White balance saves lives! Yes, this was a November wedding, but that's no reason for the ushers to look like they've got hypothermia. Again, a poor choice in white balance that wasn't difficult to correct and it resulted in a healthier-looking groomsman.

It didn't take much to get this picture from being 'okay' to 'ooh'. A little tinkering with the colours and... voila.

I enjoyed the idea behind this shot, but the execution was clearly difficult. To give credit where it's due, the photographer had mashed herself up against a tree to get as close to a good angle as she could, but we don't really need to have the trunk in the foreground or that metal post in the background. There are some nice colours and it looks like a tender moment, so I brightened things up a little and added some softening. This picture was originally a candidate for a front cover that required a long narrow shot, but ended up being used as an image that ran down the edge of one page. Striking.

Oh boy. Where do you start on this one - with the fact that it's crooked? how about with the door frame? or maybe with the sign? I'm not going to bother talking about the pose. Anyway, the distractions were easily cloned out and some softening was applied to make this a gentle looking - if slightly awkwardly posed - shot of father and daughter.

This family photo was the cause of great concern. The colours are awful because of poor choice in white balance settings; the stroller in the background was a random distraction; the image was blurred slightly; and it was the only usable shot of this family group so it HAD to be fixed. Again, colour corrections were done and we ended up with an improved image that got used twice - once as a full family shot and again after cropping as a shot of the bride, groom and parents.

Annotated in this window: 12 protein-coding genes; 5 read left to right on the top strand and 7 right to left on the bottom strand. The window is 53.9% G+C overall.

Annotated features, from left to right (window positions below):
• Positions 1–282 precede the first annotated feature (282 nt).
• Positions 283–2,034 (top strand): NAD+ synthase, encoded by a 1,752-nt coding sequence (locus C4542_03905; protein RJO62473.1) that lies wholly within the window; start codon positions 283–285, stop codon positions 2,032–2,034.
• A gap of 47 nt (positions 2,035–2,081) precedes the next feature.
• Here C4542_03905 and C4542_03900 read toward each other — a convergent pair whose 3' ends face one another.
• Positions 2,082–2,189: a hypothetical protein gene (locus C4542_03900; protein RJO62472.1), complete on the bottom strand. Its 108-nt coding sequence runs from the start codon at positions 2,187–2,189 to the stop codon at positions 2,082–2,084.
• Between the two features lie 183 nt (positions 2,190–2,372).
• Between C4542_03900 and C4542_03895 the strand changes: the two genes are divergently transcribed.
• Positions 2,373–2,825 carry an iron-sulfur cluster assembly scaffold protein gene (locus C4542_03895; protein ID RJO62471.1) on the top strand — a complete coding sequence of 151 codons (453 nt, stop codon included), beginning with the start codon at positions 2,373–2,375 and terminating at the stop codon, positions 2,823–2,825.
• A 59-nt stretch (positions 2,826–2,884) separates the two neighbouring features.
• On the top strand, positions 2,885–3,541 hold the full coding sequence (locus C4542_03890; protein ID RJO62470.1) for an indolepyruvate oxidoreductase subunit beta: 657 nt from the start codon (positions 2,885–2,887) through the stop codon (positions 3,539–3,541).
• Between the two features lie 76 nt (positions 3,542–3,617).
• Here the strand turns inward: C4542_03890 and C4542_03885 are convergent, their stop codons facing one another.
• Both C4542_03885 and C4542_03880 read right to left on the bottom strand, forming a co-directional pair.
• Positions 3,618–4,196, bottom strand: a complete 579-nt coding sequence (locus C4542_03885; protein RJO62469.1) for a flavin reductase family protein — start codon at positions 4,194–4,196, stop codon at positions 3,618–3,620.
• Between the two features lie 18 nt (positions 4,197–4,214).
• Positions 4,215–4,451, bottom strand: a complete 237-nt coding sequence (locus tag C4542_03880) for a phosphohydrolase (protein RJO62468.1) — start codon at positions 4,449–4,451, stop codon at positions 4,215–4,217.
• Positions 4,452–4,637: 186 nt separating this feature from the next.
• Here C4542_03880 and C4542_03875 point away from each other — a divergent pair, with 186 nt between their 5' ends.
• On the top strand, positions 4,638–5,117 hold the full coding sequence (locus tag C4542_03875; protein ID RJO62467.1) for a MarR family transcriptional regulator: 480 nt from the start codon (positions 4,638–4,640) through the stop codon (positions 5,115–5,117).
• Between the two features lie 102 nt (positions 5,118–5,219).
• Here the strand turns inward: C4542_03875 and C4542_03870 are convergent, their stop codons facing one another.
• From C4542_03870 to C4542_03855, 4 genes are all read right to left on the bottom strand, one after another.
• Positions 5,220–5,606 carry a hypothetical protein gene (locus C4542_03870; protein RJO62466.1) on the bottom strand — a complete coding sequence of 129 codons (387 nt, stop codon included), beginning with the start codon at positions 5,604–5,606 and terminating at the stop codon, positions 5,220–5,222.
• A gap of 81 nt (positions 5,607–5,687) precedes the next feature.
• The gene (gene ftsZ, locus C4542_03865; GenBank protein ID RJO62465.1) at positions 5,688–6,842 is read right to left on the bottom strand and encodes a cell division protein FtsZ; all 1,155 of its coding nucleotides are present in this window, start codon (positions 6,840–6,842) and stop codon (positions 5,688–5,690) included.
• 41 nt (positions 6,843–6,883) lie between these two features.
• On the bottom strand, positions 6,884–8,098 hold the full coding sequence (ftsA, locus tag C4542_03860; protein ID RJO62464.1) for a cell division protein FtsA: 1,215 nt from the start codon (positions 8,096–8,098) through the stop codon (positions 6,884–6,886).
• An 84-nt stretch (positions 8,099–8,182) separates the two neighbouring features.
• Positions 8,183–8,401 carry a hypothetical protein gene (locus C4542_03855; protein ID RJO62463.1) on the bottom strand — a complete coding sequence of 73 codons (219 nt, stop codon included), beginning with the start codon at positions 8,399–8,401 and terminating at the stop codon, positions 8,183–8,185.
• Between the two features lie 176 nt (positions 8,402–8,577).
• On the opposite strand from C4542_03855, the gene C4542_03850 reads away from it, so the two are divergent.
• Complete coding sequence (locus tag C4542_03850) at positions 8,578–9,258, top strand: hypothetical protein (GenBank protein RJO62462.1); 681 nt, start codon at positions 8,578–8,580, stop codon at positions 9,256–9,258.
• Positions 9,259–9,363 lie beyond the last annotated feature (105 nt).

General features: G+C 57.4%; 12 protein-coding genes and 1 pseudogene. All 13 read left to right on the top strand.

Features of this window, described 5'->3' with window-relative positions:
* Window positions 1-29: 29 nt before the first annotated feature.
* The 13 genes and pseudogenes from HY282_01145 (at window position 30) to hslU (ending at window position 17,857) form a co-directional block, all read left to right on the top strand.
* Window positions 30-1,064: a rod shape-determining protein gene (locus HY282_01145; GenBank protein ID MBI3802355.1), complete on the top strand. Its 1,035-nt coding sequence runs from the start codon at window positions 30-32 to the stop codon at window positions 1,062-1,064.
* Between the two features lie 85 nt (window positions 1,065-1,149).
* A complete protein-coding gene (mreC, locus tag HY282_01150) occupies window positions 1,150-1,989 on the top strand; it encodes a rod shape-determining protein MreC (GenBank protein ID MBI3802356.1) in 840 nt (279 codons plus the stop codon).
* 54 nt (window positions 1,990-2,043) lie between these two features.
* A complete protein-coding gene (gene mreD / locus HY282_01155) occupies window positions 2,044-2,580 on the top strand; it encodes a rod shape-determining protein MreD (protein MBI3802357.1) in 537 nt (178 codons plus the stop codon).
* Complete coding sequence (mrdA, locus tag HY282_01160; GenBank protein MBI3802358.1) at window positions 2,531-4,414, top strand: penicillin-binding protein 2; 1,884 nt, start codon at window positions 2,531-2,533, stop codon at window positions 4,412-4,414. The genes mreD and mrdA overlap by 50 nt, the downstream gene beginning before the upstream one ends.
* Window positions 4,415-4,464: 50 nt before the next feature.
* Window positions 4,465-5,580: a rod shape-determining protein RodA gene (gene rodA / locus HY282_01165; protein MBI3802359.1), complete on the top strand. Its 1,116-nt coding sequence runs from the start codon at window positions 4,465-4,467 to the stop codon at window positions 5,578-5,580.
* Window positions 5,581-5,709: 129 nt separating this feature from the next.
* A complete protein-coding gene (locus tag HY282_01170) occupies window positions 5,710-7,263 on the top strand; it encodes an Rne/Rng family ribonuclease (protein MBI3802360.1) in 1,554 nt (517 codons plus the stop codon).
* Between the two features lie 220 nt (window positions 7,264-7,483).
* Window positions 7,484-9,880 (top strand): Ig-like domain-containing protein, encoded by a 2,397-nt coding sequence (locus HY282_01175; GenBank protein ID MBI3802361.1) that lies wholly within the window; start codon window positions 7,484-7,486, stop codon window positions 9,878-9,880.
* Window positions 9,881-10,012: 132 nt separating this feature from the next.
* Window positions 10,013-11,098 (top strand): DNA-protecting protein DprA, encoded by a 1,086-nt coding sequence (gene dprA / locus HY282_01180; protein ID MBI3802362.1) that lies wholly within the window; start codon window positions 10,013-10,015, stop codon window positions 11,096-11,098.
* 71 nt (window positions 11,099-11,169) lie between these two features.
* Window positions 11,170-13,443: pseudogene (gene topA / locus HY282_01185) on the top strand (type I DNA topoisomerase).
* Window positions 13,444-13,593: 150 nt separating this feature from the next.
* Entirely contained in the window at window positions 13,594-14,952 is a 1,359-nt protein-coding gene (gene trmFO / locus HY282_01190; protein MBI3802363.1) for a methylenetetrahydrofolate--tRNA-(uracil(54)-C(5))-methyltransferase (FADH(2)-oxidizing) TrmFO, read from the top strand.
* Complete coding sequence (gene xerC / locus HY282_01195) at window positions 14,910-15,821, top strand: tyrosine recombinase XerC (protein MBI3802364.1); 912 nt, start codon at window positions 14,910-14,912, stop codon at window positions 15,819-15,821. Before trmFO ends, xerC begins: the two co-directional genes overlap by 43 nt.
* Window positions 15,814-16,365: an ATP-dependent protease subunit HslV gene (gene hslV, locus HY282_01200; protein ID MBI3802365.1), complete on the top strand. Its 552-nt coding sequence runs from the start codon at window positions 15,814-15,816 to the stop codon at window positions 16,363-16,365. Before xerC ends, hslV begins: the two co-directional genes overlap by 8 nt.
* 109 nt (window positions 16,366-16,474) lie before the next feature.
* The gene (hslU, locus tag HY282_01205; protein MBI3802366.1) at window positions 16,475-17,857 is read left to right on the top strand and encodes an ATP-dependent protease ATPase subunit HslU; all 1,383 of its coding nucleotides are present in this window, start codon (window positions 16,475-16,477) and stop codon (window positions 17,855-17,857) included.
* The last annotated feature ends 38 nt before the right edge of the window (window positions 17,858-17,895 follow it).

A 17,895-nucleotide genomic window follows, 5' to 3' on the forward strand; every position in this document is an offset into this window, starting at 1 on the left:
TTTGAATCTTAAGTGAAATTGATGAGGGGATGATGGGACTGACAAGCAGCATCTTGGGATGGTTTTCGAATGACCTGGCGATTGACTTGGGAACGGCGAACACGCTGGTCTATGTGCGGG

I give kudos to the photographer for taking this shot. Yes, the bridge isn't fully painted and that's a little annoying, but there are several other redeeming features about it that made the photo a perfect shot to use as the final 10"x20" double-page spread in the album. The trees behind Shirley and Carl were naturally paler than in other parts of the photo, which helped to exaggerate a soft spotlighting filter; the greenery from the willow on the right made for an interesting foreground border on one side. After some richness was added, some softening applied and the photo was cropped, this was a real crowd pleaser.

I haven’t done this post to brag about my skills; I’m not proclaiming myself to be some editing wunderkind. In fact, there is a TON of stuff I don’t know how to do and I learn lots of new things every time I open Photoshop. However, my main priority is to take photos and make them look just like you, only better. Not plastic, not completely flawless, not overly edited, just… beautiful.

This post was done to show you what can happen when you get a photographer who gives out discs of unedited photos and leaves you to do the rest. Do you have the time to pare down a full day’s shooting and then edit the results? Probably not.

Advertisements